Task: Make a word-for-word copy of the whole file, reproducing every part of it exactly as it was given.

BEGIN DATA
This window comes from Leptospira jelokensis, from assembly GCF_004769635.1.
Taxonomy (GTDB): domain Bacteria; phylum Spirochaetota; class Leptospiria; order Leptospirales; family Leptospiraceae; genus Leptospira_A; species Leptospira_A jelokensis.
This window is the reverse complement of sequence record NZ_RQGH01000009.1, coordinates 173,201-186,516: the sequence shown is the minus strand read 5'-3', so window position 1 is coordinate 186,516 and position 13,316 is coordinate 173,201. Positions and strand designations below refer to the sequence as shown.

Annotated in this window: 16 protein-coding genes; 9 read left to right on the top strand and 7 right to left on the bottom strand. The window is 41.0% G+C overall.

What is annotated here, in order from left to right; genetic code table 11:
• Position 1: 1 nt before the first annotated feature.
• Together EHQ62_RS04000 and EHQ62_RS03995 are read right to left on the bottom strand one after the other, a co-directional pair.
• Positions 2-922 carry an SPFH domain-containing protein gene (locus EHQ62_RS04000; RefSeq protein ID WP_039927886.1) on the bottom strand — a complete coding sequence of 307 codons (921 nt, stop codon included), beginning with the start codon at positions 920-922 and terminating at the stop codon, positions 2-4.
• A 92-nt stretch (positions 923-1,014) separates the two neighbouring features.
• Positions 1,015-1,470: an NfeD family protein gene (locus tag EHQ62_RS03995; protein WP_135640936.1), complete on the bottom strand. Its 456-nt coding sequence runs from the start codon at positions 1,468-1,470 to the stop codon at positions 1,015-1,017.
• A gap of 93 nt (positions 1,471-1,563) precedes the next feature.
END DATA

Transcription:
This window comes from Leptospira jelokensis, from assembly GCF_004769635.1.
Taxonomy (GTDB): domain Bacteria; phylum Spirochaetota; class Leptospiria; order Leptospirales; family Leptospiraceae; genus Leptospira_A; species Leptospira_A jelokensis.
This window is the reverse complement of sequence record NZ_RQGH01000009.1, coordinates 173,201-186,516: the sequence shown is the minus strand read 5'-3', so window position 1 is coordinate 186,516 and position 13,316 is coordinate 173,201. Positions and strand designations below refer to the sequence as shown.

Annotated in this window: 16 protein-coding genes; 9 read left to right on the top strand and 7 right to left on the bottom strand. The window is 41.0% G+C overall.

What is annotated here, in order from left to right; genetic code table 11:
• Position 1: 1 nt before the first annotated feature.
• Together EHQ62_RS04000 and EHQ62_RS03995 are read right to left on the bottom strand one after the other, a co-directional pair.
• Positions 2-922 carry an SPFH domain-containing protein gene (locus EHQ62_RS04000; RefSeq protein ID WP_039927886.1) on the bottom strand — a complete coding sequence of 307 codons (921 nt, stop codon included), beginning with the start codon at positions 920-922 and terminating at the stop codon, positions 2-4.
• A 92-nt stretch (positions 923-1,014) separates the two neighbouring features.
• Positions 1,015-1,470: an NfeD family protein gene (locus tag EHQ62_RS03995; protein WP_135640936.1), complete on the bottom strand. Its 456-nt coding sequence runs from the start codon at positions 1,468-1,470 to the stop codon at positions 1,015-1,017.
• A gap of 93 nt (positions 1,471-1,563) precedes the next feature.